City of Saline residents will have to look to the future for a break on water rates
The City of Saline has issued most, if not all, eligible water bill credits, but questions continue to linger.
“What was the actual increase (in water rates) this time around and what can we expect in the future?” Saline resident Shelly Andrews asked at the Nov. 7 city council meeting. “I think this is what people want to know.”
City Manager Colleen O’Toole partly answered the question, saying “in most cases, the rate increase was between 30 to 40 percent, just as the rate increase itself.”
O’Toole said the exact percentage rate increase could not be pinpointed because it’s tied to water use, which varies.
The city raised water and sewer rates significantly for the summer quarter, prompting questions about the legitimacy of the hike. Subsequent water bill reviews revealed that the city had mistakenly overcharged some residents. The city had read meters in May, prior to the start of the actual quarter (June) and assessed residents at the new higher water rate for earlier use.
Also, some residents had purchased, but not yet received, a second water meter for measurement of irrigation water, which is used to offset sewer charges for water that never enters the sewer system.
Most refunds were nominal, “fifteen to twenty dollars in a typical case,” said O’Toole, adding “we are committed to making sure that all bills are as accurate as possible. . . . We’re happy to talk through that billing process and help where we can.”
Still, the rates continue to receive scrutiny, including from council member Jim Dell’Orco. “What can we do now to address charges that we collected from residents that weren’t justified?”
O’Toole replied: “Under our current rate structure (the charges) are legally justified.”
Saline’s city attorney, Anthony Chubbs, added that the city has a limited, and legally regulated ability, to issue water rate credits. Under Michigan’s Revenue Bond Act, a municipality cannot charge less than the total cost of water and sewer services, he said, explaining that Saline’s large infrastructure expenditures, as well as, the basic cost of service falls under total cost.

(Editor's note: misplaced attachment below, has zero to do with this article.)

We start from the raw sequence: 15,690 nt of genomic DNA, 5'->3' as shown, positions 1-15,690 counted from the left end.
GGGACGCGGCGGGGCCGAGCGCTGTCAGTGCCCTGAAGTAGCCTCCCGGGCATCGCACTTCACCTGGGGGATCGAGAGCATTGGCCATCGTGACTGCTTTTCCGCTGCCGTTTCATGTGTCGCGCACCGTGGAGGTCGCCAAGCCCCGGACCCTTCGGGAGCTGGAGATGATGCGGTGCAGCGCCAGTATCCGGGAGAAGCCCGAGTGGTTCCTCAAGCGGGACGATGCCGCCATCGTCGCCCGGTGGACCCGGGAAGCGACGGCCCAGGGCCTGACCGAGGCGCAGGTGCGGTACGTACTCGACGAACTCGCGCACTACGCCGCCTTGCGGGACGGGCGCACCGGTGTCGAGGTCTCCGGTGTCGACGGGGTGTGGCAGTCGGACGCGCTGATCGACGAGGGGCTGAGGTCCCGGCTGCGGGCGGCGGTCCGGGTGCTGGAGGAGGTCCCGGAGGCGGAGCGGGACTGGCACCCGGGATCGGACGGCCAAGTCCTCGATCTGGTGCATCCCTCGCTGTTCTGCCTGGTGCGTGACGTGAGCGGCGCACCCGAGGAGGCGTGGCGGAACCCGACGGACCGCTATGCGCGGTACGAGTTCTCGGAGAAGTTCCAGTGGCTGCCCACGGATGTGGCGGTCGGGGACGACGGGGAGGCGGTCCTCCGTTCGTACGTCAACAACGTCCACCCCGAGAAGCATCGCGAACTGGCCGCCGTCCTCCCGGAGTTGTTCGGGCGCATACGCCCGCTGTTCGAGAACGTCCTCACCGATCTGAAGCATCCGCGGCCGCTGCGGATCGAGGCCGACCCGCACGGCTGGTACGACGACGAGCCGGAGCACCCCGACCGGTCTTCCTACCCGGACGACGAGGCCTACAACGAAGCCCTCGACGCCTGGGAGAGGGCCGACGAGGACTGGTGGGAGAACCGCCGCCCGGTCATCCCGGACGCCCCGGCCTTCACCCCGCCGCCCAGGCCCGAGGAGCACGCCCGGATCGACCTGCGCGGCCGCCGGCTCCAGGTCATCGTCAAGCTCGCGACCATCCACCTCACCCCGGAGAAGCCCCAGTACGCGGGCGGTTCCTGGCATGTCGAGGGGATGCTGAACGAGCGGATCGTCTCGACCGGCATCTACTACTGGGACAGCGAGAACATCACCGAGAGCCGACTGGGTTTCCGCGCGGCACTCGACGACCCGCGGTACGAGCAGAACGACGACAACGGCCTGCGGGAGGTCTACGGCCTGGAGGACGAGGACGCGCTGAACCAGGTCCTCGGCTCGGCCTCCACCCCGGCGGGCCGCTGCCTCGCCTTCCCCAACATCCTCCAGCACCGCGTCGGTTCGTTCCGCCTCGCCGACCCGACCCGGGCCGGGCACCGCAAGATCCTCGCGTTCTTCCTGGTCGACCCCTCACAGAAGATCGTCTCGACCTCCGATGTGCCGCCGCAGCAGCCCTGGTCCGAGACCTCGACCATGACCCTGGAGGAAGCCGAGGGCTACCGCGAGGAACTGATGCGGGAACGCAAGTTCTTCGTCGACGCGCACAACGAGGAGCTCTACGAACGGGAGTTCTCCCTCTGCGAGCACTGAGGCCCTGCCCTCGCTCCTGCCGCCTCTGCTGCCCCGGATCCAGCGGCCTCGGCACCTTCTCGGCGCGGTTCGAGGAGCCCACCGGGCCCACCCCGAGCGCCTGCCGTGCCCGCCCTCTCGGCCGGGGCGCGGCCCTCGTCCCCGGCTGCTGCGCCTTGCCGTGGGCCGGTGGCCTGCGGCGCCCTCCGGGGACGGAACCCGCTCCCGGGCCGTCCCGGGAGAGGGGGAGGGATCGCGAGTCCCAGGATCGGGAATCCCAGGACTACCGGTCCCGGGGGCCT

“There is a lot of complexity to it because these are obviously some humongous expenses,” Chubbs said. “So when we look at those potential refunds …. To the extent that we can come up with finite accurate numbers – then we can engage in potentially moving forward with refunds. But in those circumstances where it seemingly is a guess . . . I don’t think we could do it accurately enough to meet the requirements of the The Revenue Bond Act.
Future water rates will depend on future water rate studies. However, city council has estimated that the city Saline needs an additional $26 to $28 million in outside funding to not raise future rates.
Multiple city council members did proffer ideas for cutting residential water costs. Mayor Brian Marl said he believed the city could reduce the cost of second meters imposed on residents who opt to have them.
O’Toole cited a pool credit program as possible future policy for the council to enact, adding, "We will be developing policies around that question.”
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